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P2SH(P2WPKH) Transactions

JamesC edited this page Apr 17, 2018 · 4 revisions

Sending to a P2SH(P2WPKH) Output

Sending a transaction to a Pay-to-Witness-Public-Key-Hash (P2WPKH) address wrapped in a Pay-to-Script-Hash address requires the construction of the following output script:

Transaction Element Script
Output Script HASH160 [20-byte hash160(P2WPKH(public key hash))] EQUAL

The construction of a P2SH(P2WPKH) output mirrors that of a Pay-to-Script-Hash output. The embedded script of the P2SH output shown above is the P2WPKH script.

// P2SH(P2WPKH) output.
// P2SH embedded script = P2WPKH(public key hash)
//    0 [20-byte public key hash]
short_hash keyhash_dest = bitcoin_short_hash(pubkey_witness_aware);
operation::list p2wpkh_operations;
script p2wpkh_embedded_script(p2wpkh_operations);

// P2SH output script.
// hash160 [20-byte hash160(embedded script)] equal
short_hash embedded_script_hash = bitcoin_short_hash(
script output_script = script::to_pay_script_hash_pattern(embedded_script_hash);

// Build output.
std::string btc_amount = "1.298";
uint64_t output_amount;
decode_base10(output_amount, btc_amount, btc_decimal_places);
output p2sh_p2wpkh_output(output_amount, output_script);

If the spending of the previous transaction output(s) do not require the construction of witnesses, the rest of the transaction is built and signed according to the documentation sections building transactions and sighash.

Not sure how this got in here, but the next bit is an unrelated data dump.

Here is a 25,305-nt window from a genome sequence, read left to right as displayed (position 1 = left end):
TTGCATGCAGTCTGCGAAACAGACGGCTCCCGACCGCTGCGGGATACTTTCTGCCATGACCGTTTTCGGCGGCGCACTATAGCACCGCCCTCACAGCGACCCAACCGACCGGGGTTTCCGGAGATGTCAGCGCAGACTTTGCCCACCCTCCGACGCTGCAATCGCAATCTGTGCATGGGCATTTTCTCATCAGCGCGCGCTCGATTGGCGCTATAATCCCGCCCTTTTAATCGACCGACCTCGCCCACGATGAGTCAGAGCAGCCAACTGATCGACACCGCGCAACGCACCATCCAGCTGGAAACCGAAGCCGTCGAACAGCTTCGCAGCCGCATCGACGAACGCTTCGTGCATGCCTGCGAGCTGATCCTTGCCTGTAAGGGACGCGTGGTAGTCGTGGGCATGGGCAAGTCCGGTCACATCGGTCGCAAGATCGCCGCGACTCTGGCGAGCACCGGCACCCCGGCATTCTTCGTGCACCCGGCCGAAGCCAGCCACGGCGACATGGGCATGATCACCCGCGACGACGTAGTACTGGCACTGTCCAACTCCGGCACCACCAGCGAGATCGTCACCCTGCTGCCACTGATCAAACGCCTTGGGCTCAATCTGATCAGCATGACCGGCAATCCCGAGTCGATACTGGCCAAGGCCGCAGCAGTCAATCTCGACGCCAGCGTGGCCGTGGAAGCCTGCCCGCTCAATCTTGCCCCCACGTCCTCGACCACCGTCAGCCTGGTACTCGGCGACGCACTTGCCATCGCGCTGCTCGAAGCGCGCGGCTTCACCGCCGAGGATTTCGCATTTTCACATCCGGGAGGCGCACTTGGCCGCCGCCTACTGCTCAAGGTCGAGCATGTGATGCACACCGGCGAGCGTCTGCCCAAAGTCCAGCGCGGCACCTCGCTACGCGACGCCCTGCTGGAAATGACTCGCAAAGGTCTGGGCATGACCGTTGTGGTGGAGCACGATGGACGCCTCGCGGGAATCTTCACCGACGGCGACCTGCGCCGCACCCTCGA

The complete P2SH(P2WPKH) example script can be found here.

Spending a P2SH(P2WPKH) Output

Spending a P2SH(P2WPKH) output requires constructing the transaction according to the following scheme.

Transaction Element Script
Output Script According to destination address
Input Script [zero <20-byte publicKeyHash>]
Script Code DUP HASH160 [20-byte hash160(PublicKey)] EQUALVERIFY CHECKSIG
Witness [Signature] [PublicKey]

Compared to spending a native P2WPKH output, the input script is not left empty in a P2SH(P2WPKH) transaction, but is instead populated with a single data push representing the serialised P2SH embedded script (specifically, a P2WPKH script).

We construct the input object for our P2SH(P2WPKH) spending example.

// Omitted: Construction of output according to destination address
// P2SH(P2WPKH) input.
// Previous TX hash.
std::string prev_tx =
hash_digest prev_tx_hash;
decode_hash(prev_tx_hash, prev_tx);
// Previous UXTO index.
uint32_t index = 0;
output_point uxto_to_spend(prev_tx_hash, index);
// Build P2SH(P2WPKH) input object.
input p2sh_p2wpkh_input;

// Build transaction.
transaction tx;

Signing a Transaction with a P2SH(P2WPKH) Input

BIP143 describes a witness-specific sighash generation algorithm for signatures evaluated by CHECKSIG, CHECKSIGVERIFY, CHECKMULTISIG, CHECKMULTISIGVERIFY.

In particular, a script code and the previous input amount are required for the signature algorithm. The script code for spending a P2WPKH is simply a pay-to-public-key-hash script of the destination address.

// Create signature for witness.

// Script code.
script script_code = script::to_pay_key_hash_pattern(

// Previous input amount.
uint8_t input_index(0u);
std::string btc_amount_in = "1.298";
uint64_t input_amount;
decode_base10(input_amount, btc_amount_in, btc_decimal_places);

// Pass script_version::zero & prev input amount.
endorsement sig;
script::create_endorsement(sig, my_secret_witness_aware, script_code, tx,
    input_index, sighash_algorithm::all, script_version::zero, input_amount);

The script::create_endorsement method will generate a sighash according to the witness program version parameter. For inputs requiring a witness of the current version, this argument will be set to version zero in order for the witness-specific sighash algorithm to be applied.